20 April 2017

THE EXCITING PLACE TO BE

“Kim, take that picture.”

2017-04-18 not mowed for 4 months R

Excitement at the Teitei

So I took it.  It’s just grass.

“It’s just grass, Austin.”

“I know – but it hasn’t been mowed for Four Months!”   That’s because his new kabeer chickens are like feathered goats.

Exciting,, right…   yeah.

Ok,  this happened a little bit before that:

2017-04-18 Truck - oops R

When a 4 wheel drive gets in trouble…

One wheel still connected with solid ground, and David had to sit inside with his foot on the brake until rescue arrived… about twenty minutes.   Our wonderful neighbors at Sigatoka River Safari  came over with a tractor  and pulled the truck up.  (I missed all this drama, and just started up the hill as the tractor was leaving. – Got the photo from one of the kids’ phones by bluetooth.)

MORE  TWINS

Maybe in honor of those twin kids (baby goats) last week, the Universe gave me two more “twins” this week.

Fiddlehead fern, a local wild edible plant normally looks like the photo on the left, but for the first time I’ve cooked it, there was a twinned one:

I thought it was odd.  Austin told me to take the picture.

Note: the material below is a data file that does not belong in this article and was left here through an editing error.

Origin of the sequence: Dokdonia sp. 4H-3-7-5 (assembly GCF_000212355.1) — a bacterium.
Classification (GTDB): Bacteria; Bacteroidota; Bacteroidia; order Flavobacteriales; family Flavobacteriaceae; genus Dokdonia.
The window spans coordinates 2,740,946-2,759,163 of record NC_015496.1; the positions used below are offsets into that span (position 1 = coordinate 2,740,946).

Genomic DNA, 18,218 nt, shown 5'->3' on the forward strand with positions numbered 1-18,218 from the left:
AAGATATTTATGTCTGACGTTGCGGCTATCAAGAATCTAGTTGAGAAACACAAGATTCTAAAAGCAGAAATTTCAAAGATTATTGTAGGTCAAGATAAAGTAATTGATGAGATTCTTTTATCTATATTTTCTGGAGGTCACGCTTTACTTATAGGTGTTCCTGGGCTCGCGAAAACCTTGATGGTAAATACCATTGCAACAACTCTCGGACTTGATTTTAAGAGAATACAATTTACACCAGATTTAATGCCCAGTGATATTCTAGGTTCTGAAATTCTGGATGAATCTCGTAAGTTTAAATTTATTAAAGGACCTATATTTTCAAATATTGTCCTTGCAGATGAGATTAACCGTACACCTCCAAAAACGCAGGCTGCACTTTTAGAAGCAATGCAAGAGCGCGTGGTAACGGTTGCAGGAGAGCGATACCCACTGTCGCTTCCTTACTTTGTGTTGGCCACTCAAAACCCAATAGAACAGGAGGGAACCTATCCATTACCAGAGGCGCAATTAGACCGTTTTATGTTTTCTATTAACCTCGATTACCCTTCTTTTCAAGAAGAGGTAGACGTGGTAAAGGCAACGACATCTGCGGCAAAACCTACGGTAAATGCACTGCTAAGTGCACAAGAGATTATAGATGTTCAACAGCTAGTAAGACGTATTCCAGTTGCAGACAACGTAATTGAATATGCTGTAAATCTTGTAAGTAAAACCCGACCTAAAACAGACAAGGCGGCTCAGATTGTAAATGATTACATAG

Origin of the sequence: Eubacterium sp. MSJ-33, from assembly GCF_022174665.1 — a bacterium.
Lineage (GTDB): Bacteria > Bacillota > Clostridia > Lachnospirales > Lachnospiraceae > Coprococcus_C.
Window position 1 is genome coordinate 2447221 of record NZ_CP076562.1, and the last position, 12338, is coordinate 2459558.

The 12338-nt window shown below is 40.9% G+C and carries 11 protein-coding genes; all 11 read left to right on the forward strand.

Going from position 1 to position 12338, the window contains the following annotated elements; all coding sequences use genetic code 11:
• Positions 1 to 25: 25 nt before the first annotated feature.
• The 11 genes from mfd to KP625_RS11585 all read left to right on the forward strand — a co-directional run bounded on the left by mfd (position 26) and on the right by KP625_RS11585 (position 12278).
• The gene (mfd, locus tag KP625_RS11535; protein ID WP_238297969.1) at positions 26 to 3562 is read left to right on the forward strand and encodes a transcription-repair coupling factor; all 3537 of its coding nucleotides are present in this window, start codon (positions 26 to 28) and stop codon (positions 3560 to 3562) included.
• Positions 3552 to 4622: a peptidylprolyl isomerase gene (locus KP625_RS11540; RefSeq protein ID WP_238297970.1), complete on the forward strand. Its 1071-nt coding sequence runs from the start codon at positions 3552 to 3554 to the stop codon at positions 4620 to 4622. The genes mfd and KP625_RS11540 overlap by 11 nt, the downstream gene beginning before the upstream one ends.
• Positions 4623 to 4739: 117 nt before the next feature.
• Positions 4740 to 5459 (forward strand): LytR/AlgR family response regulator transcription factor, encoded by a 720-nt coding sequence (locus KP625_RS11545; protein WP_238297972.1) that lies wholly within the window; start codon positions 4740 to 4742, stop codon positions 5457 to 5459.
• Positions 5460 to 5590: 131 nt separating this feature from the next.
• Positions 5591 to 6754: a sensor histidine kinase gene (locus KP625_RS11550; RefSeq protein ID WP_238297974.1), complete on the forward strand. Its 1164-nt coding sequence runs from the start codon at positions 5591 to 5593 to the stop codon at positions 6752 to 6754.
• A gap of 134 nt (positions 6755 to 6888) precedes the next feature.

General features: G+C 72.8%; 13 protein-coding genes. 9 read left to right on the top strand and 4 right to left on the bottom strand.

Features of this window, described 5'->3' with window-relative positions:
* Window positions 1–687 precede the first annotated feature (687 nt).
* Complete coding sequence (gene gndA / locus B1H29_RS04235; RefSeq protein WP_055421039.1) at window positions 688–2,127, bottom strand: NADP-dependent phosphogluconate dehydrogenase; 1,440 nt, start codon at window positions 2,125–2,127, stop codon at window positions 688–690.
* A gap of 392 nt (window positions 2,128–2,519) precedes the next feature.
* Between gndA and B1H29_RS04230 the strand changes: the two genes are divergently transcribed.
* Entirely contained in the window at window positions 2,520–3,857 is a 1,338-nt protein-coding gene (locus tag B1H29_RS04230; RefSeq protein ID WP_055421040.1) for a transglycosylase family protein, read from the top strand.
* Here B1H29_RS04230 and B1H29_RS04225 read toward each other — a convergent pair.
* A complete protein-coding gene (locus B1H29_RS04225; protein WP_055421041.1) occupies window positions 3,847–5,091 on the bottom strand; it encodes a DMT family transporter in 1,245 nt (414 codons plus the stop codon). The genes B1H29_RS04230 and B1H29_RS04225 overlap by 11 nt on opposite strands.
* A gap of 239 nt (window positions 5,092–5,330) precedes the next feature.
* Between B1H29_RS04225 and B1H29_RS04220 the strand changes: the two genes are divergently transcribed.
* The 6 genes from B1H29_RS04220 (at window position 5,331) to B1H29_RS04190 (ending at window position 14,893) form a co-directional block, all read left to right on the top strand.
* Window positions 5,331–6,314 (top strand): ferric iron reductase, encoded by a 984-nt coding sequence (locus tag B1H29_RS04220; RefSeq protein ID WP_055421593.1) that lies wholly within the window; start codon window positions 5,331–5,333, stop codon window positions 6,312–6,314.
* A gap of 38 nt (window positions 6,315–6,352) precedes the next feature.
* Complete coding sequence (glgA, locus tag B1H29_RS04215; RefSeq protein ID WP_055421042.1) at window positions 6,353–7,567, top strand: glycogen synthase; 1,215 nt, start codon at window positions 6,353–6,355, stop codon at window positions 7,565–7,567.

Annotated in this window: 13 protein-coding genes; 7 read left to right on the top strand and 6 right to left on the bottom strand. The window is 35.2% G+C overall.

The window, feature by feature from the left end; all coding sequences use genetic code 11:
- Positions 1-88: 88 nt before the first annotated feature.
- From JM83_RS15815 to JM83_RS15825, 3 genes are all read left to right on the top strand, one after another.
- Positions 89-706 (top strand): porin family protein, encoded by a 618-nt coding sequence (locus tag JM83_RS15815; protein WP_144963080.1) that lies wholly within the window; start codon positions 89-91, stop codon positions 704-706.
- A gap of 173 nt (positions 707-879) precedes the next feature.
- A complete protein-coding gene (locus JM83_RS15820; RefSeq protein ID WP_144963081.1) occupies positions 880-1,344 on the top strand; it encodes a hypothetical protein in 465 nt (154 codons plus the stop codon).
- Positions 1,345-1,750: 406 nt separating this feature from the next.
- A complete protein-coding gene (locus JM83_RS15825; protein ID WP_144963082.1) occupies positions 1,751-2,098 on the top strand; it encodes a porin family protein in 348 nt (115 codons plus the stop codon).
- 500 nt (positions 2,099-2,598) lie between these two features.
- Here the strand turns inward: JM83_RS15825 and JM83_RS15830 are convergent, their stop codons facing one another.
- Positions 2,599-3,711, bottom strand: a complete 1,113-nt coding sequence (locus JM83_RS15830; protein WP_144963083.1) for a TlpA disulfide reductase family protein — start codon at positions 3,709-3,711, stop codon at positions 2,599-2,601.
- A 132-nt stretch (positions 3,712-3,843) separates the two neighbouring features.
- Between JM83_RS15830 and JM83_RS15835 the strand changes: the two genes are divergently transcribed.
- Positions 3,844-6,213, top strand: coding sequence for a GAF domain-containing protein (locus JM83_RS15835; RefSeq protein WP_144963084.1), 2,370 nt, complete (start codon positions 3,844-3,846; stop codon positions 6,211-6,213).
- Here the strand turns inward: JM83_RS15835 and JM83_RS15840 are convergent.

The second “twin” was this:

2017-04-15 twin lid R

Twice as secure

Who ever heard of a double lid on a tin can?   The downside is that Austin won’t let me throw this can away.   Is there a market for such oddities?

My final shot for the week.

SWEETEST  SURPRISE 

It was a first, and so totally unexpected it knocked our socks off:

2017-04-19 Phil Sarah waka & me R

First waka for Teitei

these guests, Phil and Sarah, arrived with a WAKA for us.   A waka is bundle of yaqona  (kava), the ceremonial root, normally presented like this to a village chief.  They had heard that yaqona would make a good present to hosts to say “thank you for welcoming us to your home.”   A small pack of powdered grog does say that – but this size waka says “thank you for opening your entire village to us” – ha ha ha.   We were so shocked!

Anyway, we are very grateful for this valuable present.  We will hold onto this waka, and when it is time to hold an opening ceremony for the Happy Chicken project in some new location  – we will use it to observe the highest customs of Fiji protocol.

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Happy week, everybody.

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13 April 2017

SNAKE !!!!!

Ready to see it?

2017-04-06 worm snake Cr

Yep.  That’s it.   A worm snake.  Quite wiggly (never could get a clear picture of it’s tiny head with its teensy-weensy forked tongue).

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So Austin and I are driving down the road, and he gets all excited because he sees TWIN KIDS in the goat herd on the road.

This is what I see:

2017-04-07 twin kids 1 Cr

Mama Goat kept her body squarely between us and her kids.